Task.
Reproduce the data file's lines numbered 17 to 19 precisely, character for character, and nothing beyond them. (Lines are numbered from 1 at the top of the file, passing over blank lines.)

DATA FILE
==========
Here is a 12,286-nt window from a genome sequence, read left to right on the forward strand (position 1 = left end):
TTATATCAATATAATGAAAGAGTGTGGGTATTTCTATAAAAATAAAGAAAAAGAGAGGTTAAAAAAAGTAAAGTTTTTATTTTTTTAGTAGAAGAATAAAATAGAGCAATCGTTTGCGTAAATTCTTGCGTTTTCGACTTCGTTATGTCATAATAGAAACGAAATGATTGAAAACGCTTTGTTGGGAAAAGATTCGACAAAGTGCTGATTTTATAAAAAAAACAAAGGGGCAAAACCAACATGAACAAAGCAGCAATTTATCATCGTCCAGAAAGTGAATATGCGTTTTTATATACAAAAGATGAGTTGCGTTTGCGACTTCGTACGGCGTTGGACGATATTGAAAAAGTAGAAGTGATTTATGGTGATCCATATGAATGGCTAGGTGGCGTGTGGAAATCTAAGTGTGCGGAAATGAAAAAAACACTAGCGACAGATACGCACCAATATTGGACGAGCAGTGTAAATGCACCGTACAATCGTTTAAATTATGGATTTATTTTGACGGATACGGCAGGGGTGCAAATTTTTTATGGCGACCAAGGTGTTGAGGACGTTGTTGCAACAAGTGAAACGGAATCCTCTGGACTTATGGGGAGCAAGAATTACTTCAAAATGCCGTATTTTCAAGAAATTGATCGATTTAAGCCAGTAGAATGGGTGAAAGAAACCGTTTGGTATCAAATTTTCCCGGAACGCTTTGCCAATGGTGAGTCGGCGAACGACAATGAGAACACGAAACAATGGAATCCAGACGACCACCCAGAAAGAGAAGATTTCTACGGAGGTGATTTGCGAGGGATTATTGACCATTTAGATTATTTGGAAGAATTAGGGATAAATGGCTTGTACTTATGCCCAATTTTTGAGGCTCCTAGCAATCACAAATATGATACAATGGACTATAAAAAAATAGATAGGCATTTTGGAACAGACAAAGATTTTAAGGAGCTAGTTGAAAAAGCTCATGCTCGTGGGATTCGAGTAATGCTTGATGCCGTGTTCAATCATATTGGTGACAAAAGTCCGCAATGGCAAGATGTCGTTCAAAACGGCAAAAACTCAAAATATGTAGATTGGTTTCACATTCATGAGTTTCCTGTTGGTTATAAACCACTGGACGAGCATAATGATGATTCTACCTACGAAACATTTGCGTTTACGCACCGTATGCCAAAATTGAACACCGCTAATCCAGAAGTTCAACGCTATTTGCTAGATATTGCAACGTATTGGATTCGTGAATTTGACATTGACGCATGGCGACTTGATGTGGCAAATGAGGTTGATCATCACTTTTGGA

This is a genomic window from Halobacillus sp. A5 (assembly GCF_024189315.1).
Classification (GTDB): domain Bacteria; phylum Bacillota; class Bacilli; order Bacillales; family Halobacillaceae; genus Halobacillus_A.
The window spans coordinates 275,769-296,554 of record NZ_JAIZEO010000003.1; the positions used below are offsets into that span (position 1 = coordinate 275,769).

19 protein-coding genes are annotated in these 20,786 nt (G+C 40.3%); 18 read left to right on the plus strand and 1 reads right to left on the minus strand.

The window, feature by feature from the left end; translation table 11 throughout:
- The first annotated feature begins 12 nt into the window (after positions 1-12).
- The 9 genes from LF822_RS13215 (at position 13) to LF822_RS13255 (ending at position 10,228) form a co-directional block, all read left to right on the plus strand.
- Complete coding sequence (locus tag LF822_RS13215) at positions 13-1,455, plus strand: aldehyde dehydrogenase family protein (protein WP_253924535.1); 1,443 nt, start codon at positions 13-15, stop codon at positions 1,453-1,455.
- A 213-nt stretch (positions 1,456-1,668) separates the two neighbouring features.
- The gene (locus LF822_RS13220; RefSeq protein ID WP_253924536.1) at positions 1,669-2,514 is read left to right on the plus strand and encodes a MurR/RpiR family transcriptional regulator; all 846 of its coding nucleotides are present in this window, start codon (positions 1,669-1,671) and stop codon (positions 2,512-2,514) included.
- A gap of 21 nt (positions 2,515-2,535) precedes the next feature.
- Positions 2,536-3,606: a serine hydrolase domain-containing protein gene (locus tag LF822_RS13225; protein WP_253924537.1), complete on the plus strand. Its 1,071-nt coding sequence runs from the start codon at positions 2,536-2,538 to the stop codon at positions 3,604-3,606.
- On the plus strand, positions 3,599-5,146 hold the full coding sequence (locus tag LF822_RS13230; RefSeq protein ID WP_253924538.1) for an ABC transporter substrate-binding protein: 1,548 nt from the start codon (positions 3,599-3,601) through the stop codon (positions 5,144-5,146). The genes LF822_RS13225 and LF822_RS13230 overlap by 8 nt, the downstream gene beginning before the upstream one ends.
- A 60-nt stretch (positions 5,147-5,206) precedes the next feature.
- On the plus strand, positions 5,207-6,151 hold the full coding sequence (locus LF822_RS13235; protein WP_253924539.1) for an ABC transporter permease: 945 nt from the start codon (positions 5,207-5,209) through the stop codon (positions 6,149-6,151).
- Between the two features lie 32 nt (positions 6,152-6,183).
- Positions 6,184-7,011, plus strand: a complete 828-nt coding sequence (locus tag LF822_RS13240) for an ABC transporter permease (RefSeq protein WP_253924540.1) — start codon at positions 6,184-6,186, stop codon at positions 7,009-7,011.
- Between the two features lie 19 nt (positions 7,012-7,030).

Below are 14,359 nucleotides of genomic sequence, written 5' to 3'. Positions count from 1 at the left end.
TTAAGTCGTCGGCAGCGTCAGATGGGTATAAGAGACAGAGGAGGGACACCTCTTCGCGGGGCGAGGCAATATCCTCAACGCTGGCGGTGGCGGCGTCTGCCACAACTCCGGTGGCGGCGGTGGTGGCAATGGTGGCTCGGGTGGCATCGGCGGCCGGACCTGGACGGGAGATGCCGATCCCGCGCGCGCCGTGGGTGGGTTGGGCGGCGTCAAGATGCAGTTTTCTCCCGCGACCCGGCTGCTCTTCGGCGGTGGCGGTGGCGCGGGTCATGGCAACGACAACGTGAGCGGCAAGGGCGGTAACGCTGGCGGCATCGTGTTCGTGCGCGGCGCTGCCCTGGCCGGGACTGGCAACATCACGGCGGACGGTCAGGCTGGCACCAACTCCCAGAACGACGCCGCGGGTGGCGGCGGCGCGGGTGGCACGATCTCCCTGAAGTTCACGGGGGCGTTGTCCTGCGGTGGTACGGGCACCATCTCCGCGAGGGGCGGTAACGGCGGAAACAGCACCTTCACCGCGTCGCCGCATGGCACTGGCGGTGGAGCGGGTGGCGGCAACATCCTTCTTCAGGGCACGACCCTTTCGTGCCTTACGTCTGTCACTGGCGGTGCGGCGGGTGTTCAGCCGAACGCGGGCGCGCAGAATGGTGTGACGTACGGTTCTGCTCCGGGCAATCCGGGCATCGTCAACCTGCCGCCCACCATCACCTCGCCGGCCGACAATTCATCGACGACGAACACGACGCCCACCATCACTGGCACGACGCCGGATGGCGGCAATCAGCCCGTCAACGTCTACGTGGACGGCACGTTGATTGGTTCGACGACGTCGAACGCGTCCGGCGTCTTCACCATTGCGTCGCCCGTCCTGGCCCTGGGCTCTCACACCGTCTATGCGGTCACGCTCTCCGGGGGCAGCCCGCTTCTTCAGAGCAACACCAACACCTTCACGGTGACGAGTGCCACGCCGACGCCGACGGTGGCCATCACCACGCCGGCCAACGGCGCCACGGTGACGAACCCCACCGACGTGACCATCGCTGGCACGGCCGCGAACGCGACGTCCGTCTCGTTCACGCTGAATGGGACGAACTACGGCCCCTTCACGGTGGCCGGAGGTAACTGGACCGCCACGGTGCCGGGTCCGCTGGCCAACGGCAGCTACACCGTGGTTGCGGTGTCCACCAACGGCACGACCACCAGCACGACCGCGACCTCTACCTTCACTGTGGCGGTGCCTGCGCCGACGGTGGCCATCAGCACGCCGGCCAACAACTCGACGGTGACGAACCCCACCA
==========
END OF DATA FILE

- On the plus strand, positions 5,207-6,151 hold the full coding sequence (locus LF822_RS13235; protein WP_253924539.1) for an ABC transporter permease: 945 nt from the start codon (positions 5,207-5,209) through the stop codon (positions 6,149-6,151).
- Between the two features lie 32 nt (positions 6,152-6,183).
- Positions 6,184-7,011, plus strand: a complete 828-nt coding sequence (locus tag LF822_RS13240) for an ABC transporter permease (RefSeq protein WP_253924540.1) — start codon at positions 6,184-6,186, stop codon at positions 7,009-7,011.